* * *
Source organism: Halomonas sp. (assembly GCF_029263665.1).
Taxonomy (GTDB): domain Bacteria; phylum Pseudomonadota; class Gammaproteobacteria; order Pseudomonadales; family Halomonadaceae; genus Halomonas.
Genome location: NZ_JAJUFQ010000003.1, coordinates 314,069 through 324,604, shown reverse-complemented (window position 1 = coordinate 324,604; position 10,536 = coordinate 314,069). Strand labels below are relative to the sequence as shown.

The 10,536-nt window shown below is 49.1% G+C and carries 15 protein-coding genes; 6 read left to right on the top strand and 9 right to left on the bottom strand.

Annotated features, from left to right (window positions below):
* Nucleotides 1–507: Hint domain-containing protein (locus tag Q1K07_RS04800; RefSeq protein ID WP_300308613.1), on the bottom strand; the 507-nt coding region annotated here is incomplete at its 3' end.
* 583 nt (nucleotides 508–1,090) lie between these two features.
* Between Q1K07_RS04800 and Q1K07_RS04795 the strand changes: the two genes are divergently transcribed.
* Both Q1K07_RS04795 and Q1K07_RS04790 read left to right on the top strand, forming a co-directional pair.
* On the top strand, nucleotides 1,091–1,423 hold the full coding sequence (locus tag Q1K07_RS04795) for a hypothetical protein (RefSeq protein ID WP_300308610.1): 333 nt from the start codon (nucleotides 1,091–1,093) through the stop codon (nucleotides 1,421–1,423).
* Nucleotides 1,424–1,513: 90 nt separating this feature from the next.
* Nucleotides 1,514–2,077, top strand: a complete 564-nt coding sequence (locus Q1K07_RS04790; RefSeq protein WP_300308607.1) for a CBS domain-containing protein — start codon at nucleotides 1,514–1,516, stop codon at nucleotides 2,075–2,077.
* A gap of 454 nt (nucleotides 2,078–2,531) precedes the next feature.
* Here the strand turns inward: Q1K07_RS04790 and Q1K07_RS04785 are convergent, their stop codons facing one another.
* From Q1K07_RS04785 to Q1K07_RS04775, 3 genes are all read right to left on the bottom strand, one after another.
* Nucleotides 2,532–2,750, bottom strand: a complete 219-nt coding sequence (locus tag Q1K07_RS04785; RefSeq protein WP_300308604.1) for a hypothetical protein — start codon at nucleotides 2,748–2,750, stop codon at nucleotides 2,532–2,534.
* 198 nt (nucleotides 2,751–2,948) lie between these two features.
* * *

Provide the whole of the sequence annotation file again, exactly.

Source organism: Halomonas sp. (assembly GCF_029263665.1).
Taxonomy (GTDB): domain Bacteria; phylum Pseudomonadota; class Gammaproteobacteria; order Pseudomonadales; family Halomonadaceae; genus Halomonas.
Genome location: NZ_JAJUFQ010000003.1, coordinates 314,069 through 324,604, shown reverse-complemented (window position 1 = coordinate 324,604; position 10,536 = coordinate 314,069). Strand labels below are relative to the sequence as shown.

The 10,536-nt window shown below is 49.1% G+C and carries 15 protein-coding genes; 6 read left to right on the top strand and 9 right to left on the bottom strand.

Annotated features, from left to right (window positions below):
* Nucleotides 1–507: Hint domain-containing protein (locus tag Q1K07_RS04800; RefSeq protein ID WP_300308613.1), on the bottom strand; the 507-nt coding region annotated here is incomplete at its 3' end.
* 583 nt (nucleotides 508–1,090) lie between these two features.
* Between Q1K07_RS04800 and Q1K07_RS04795 the strand changes: the two genes are divergently transcribed.
* Both Q1K07_RS04795 and Q1K07_RS04790 read left to right on the top strand, forming a co-directional pair.
* On the top strand, nucleotides 1,091–1,423 hold the full coding sequence (locus tag Q1K07_RS04795) for a hypothetical protein (RefSeq protein ID WP_300308610.1): 333 nt from the start codon (nucleotides 1,091–1,093) through the stop codon (nucleotides 1,421–1,423).
* Nucleotides 1,424–1,513: 90 nt separating this feature from the next.
* Nucleotides 1,514–2,077, top strand: a complete 564-nt coding sequence (locus Q1K07_RS04790; RefSeq protein WP_300308607.1) for a CBS domain-containing protein — start codon at nucleotides 1,514–1,516, stop codon at nucleotides 2,075–2,077.
* A gap of 454 nt (nucleotides 2,078–2,531) precedes the next feature.
* Here the strand turns inward: Q1K07_RS04790 and Q1K07_RS04785 are convergent, their stop codons facing one another.
* From Q1K07_RS04785 to Q1K07_RS04775, 3 genes are all read right to left on the bottom strand, one after another.
* Nucleotides 2,532–2,750, bottom strand: a complete 219-nt coding sequence (locus tag Q1K07_RS04785; RefSeq protein WP_300308604.1) for a hypothetical protein — start codon at nucleotides 2,748–2,750, stop codon at nucleotides 2,532–2,534.
* 198 nt (nucleotides 2,751–2,948) lie between these two features.